social media

  • hashtag
    Permalink Gallery

    Amplified messages: How hashtag activism and Twitter diplomacy converged at #ThisIsACoup – and won

Amplified messages: How hashtag activism and Twitter diplomacy converged at #ThisIsACoup – and won

Online activism is a frequently debated topic amongst journalists and researchers alike. What effect can a popular Twitter hashtag really have in achieving political or social change? Wasim Ahmed looks in depth at last year’s heavily tweeted #ThisIsACoup hashtag. While concrete outcomes may still be indeterminate, it is clear social media is now a rich space for activism, expressions of solidarity […]

January 9th, 2016|Featured|0 Comments|
  • twitter feature
    Permalink Gallery

    Humans are losing the battle against social media algorithms

Humans are losing the battle against social media algorithms

Social media has become infrastructural to our society in a very literal sense, argues Tero Karppi. Computer systems are making decisions for us quicker than we can comprehend and a single tweet can knock billions off the stock market. Studying smaller failures and crashes helps us challenge and take control of this situation, hopefully before the next major crash.

Sometimes a tweet can […]

Should the media have shown the images of the Woolwich attacker?

Graphic images of the senseless tragedy in Woolwich on Wednesday were displayed prominently by the mainstream media. Charlie Beckett asks whether the media should have done this or if some images are better left unpublished.   Should the media have shown the images of the Woolwich attacker? For me the simple answer is ‘yes’, but that each of these cases must be put […]

The internet is radically changing the nature of collective action and political organisation

In recent years many commentators have argued that social media will transform the processes through which social movements form and take action. Jamie Bartlett argues that recent evidence suggests this long heralded shift is starting to take place within the UK, echoing changes taking place elsewhere in Europe. Analysts – academics among them of course – have long argued that mass communication through […]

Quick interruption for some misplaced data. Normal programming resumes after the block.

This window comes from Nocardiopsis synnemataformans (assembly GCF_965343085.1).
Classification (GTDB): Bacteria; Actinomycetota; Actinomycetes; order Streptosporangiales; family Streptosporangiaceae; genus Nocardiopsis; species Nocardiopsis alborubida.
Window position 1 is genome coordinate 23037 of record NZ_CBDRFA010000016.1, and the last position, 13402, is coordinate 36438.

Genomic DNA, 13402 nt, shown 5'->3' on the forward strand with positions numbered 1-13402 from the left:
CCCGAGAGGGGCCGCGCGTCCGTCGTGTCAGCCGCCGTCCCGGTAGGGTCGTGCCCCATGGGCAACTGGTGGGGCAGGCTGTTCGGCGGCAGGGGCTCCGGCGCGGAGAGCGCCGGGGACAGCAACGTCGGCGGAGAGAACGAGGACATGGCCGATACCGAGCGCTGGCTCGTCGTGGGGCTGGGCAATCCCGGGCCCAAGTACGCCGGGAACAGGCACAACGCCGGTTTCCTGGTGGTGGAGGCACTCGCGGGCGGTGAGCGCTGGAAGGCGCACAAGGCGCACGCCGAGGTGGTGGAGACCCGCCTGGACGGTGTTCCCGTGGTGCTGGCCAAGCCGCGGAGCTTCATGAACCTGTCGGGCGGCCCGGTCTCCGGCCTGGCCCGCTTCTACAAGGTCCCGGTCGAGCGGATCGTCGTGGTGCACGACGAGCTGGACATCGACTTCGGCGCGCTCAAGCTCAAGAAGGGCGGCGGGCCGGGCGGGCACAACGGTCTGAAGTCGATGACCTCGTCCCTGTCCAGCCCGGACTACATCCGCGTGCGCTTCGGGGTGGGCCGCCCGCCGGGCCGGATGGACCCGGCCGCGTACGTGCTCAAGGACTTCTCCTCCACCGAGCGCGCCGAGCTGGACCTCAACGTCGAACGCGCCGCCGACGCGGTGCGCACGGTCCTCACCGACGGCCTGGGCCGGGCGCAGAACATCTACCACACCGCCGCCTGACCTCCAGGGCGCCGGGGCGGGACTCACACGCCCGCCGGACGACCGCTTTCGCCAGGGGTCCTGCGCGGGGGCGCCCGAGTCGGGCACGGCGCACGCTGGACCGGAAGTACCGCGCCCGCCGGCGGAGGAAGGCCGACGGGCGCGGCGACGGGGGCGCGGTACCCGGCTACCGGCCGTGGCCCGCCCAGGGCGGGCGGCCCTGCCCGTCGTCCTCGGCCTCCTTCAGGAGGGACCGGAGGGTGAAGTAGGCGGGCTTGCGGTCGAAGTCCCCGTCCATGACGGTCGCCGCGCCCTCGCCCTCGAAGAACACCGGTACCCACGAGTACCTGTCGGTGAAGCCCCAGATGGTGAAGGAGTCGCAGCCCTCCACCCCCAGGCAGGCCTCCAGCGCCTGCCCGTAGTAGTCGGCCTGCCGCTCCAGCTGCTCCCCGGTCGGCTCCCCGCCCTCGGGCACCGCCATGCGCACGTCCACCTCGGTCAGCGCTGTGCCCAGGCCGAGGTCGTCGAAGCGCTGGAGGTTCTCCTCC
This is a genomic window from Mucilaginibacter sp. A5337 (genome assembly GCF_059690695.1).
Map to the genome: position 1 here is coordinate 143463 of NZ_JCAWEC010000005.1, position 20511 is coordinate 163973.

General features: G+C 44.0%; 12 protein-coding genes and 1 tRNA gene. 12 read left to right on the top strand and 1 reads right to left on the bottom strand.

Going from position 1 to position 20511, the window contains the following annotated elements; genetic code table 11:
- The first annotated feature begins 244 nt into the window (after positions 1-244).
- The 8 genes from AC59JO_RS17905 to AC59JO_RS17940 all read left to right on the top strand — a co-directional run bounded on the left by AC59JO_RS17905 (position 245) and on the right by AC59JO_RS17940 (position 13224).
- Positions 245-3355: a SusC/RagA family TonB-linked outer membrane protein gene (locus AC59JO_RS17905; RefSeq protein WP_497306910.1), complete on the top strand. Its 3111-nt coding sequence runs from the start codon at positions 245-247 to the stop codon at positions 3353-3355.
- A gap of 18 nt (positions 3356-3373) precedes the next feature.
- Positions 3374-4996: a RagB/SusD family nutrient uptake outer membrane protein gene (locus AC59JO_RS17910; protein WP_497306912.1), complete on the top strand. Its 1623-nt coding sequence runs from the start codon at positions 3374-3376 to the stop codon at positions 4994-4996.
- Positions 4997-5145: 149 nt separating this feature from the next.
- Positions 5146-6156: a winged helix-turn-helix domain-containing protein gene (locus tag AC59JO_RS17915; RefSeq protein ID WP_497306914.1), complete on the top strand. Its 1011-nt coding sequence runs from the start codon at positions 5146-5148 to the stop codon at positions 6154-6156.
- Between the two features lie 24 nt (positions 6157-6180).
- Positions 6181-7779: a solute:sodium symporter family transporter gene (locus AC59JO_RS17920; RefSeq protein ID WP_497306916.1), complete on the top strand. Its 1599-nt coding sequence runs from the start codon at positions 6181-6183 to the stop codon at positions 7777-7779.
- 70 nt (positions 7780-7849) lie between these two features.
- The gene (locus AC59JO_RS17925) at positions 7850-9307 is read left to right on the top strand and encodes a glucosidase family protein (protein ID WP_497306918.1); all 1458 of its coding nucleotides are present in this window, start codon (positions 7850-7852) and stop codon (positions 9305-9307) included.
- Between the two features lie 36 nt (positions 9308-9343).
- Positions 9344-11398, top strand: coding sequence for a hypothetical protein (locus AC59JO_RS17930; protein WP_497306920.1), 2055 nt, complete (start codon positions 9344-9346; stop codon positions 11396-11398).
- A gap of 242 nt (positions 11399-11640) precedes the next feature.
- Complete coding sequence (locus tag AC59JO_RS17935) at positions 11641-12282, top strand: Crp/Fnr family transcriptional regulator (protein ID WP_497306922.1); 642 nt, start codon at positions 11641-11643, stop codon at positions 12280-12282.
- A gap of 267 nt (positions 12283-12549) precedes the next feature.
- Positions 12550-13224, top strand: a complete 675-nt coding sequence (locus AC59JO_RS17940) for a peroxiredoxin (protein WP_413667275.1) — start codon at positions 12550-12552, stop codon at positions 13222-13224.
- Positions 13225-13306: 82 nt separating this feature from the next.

Book Review: Life After New Media: Mediation as a Vital Process

In Life after New Media, Sarah Kember and Joanna Zylinska make a case for a significant shift in our understanding of new media. They argue that we should move beyond our fascination with objects such as smart phones to an examination of the interlocking technical, social, and biological processes of mediation. Kim Toffoletti believes this ambitious project succeeds in convincing us to […]

Positive unemployment figures but questionable long term prospects? Top 5 blogs you might have missed this week

Duncan Weldon cautions that the positive unemployment figures should not distract us from falling wages and productivity.

Tim Roca argues that, even with devolution as it currently understands, the UK is still one of the most centralised countries in the world and is dominated by London.

Alex Massie offers a defence of Hilary Mantel, observing that her much discussed comments about Kate […]

Book Review: Social Media as Surveillance: rethinking visibility in a converging world

Within a few years social media has become an ordinary part of our everyday lives. So too increasingly have fears about the impact this technology has had on privacy. In Social Media As Surveillance Daniel Trottier presents empirical research with a range of interested parties, using this a basis to explore the relationship between social media and surveillance. Paul Bernal found the book impressive and timely, […]

Introducing our latest eCollection: Resilience in the Recession

Elizabeth Cotton reflects on a series of posts written for this site on wellbeing and the workplace. The six articles have been compiled into an eCollection that can be downloaded in PDF format. One year on from these original six blogs and I’ve learned a lot about surviving work through blogging. As a life-long member of Team Neurotic I had never […]

December 17th, 2012|Elizabeth Cotton|1 Comment|
Creative Commons Attribution-NonCommercial-NoDerivs 3.0 Unported
This work by British Politics and Policy at LSE is licensed under a Creative Commons Attribution-NonCommercial-NoDerivs 3.0 Unported.